The result was that the Dandenong line got sections of elevated rail while Frankston line grade separations are mostly trench rail. Carrum though is an exception, with it getting elevated rail. Unlike neighbouring Bonbeach, Chelsea and Edithvale that are getting trench rail by 2022. 

Elevated rail has proved successful with some objectors becoming proponents. It's cheaper, quicker and less disruptive during construction than trench rail in many areas. It opened the ground area for other uses such as parks and recreation. And most of the political opposition vanished with grade separations being a major electoral plus for Labor in its large 2018 win. That result, despite anti-Skyrail campaigns, was so strong that the Frankston line seats are now held by Labor with large margins and several new seats in the traditionally Liberal east were won. 

Anyway below are some pictures of the new unfinished but in service Carrum station.
















As the picture just above shows, Carrum is probably the station that has the best bay view from, taking that mantle from Brighton Beach. However its first week has seen some wild weather, with gales and heavy rain. Passengers scurrying to work or home might have appreciated it more if better and more continuous shelter coverage was provided along the platform, a design flaw that  dogs other recent stations such as Southland (Platform 2).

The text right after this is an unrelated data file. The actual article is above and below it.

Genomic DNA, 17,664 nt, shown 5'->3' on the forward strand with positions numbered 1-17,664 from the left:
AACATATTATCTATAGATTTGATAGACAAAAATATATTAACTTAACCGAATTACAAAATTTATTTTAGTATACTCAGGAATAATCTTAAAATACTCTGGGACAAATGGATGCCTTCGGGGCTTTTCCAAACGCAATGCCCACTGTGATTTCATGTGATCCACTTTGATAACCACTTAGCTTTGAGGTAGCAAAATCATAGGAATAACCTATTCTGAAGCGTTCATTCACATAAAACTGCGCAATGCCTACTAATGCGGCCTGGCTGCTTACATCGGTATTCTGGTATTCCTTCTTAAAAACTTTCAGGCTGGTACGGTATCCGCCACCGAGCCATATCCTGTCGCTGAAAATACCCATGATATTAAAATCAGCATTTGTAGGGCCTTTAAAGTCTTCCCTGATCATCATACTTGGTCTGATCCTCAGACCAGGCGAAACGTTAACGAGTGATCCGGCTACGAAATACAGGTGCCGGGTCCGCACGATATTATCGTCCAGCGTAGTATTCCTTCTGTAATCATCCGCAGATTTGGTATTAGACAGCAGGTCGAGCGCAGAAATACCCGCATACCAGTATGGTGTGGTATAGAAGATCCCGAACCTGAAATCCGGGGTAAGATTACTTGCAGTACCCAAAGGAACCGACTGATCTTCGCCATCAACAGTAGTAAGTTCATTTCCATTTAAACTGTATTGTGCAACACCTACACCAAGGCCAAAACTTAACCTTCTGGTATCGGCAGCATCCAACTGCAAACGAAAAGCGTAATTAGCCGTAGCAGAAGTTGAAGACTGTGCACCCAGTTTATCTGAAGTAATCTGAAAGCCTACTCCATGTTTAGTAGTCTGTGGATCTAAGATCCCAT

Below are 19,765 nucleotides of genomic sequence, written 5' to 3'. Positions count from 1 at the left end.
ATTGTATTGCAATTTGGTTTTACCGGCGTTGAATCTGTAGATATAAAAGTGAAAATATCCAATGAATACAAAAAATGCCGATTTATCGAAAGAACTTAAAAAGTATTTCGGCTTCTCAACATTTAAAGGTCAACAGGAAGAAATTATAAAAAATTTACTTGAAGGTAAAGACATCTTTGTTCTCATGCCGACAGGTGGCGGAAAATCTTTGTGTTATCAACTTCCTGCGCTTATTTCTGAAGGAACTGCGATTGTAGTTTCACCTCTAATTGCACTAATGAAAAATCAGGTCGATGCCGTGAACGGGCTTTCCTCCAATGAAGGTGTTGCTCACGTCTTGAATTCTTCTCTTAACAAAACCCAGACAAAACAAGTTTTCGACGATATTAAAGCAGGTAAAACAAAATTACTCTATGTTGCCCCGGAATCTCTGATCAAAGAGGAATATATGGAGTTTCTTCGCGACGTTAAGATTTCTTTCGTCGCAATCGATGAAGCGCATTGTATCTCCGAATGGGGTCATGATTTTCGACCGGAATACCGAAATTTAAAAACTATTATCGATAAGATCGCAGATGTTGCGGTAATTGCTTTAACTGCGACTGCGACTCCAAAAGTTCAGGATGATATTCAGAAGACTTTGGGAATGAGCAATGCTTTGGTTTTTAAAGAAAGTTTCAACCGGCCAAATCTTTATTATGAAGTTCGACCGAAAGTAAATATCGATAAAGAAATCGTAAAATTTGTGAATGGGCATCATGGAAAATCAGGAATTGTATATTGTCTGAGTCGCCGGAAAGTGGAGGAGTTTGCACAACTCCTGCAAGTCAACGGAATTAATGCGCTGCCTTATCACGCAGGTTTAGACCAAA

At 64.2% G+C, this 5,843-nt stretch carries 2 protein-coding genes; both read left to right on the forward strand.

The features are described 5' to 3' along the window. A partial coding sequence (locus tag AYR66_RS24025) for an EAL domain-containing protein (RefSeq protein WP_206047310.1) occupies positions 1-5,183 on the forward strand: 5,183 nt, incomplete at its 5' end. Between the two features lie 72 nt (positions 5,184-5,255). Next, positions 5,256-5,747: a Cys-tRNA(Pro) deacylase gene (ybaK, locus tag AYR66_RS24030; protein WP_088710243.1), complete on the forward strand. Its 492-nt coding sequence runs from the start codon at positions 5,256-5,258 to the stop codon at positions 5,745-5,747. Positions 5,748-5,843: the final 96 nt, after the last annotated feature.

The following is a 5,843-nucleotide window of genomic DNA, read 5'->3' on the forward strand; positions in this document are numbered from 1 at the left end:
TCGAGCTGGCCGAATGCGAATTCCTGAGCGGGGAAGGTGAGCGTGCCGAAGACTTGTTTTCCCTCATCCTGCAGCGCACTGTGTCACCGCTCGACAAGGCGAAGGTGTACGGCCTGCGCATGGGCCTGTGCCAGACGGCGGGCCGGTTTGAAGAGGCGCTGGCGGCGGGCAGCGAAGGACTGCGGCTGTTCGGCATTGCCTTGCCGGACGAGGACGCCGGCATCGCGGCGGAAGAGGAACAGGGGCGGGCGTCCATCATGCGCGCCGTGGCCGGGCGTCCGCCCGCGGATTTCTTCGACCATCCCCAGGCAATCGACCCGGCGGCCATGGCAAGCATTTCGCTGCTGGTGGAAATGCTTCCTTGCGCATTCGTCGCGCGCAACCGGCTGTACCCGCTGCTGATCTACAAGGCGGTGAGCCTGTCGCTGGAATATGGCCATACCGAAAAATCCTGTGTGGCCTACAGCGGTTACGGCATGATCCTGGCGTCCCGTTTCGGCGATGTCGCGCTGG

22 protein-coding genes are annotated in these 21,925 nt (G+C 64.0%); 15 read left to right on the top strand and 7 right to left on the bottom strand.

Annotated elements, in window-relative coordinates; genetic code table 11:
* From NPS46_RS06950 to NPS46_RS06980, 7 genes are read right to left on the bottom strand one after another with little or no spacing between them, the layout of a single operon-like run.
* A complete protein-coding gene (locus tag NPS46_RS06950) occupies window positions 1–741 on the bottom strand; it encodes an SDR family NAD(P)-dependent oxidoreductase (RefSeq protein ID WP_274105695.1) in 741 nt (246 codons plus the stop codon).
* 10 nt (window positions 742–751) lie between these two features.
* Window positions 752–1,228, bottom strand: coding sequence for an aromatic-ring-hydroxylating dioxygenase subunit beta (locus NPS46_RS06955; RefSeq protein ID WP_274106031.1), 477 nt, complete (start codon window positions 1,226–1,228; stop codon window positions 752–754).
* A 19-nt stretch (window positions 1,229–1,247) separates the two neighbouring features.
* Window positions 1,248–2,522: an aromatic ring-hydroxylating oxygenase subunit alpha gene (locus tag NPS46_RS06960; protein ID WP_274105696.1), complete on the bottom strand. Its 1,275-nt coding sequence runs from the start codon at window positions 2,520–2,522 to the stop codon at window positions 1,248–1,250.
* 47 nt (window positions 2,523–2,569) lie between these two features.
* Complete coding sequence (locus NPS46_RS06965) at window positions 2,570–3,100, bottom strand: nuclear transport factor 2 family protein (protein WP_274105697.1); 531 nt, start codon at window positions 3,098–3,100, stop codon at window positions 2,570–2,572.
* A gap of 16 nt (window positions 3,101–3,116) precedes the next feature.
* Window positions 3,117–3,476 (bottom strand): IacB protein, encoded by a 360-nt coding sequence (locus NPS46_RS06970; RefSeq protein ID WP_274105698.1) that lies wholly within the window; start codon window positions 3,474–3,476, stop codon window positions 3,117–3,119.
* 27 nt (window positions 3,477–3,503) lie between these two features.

You might enjoy these well-regarded books on transport topics

Better Buses, Better Cities: How to Plan, Run, and Win the Fight for Effective Transit Steven Higashide NEW!

Breaking Point: The Future of Australian Cities Peter Seamer

The Public City: Essays in honour of Paul Mees Gleeson & Beza

A Political Economy of Access: Infrastructure, Networks, Cities, Institutions (Access Quintet Book 4) David Levinson

Human Transit: How Clearer Thinking about Public Transit Can Enrich Our Communities and Our Lives Jarrett Walker

Transport for Suburbia: Beyond the Automobile Age Paul Mees

(Sales links: I get a small commission if you buy via the above - no extra cost to you)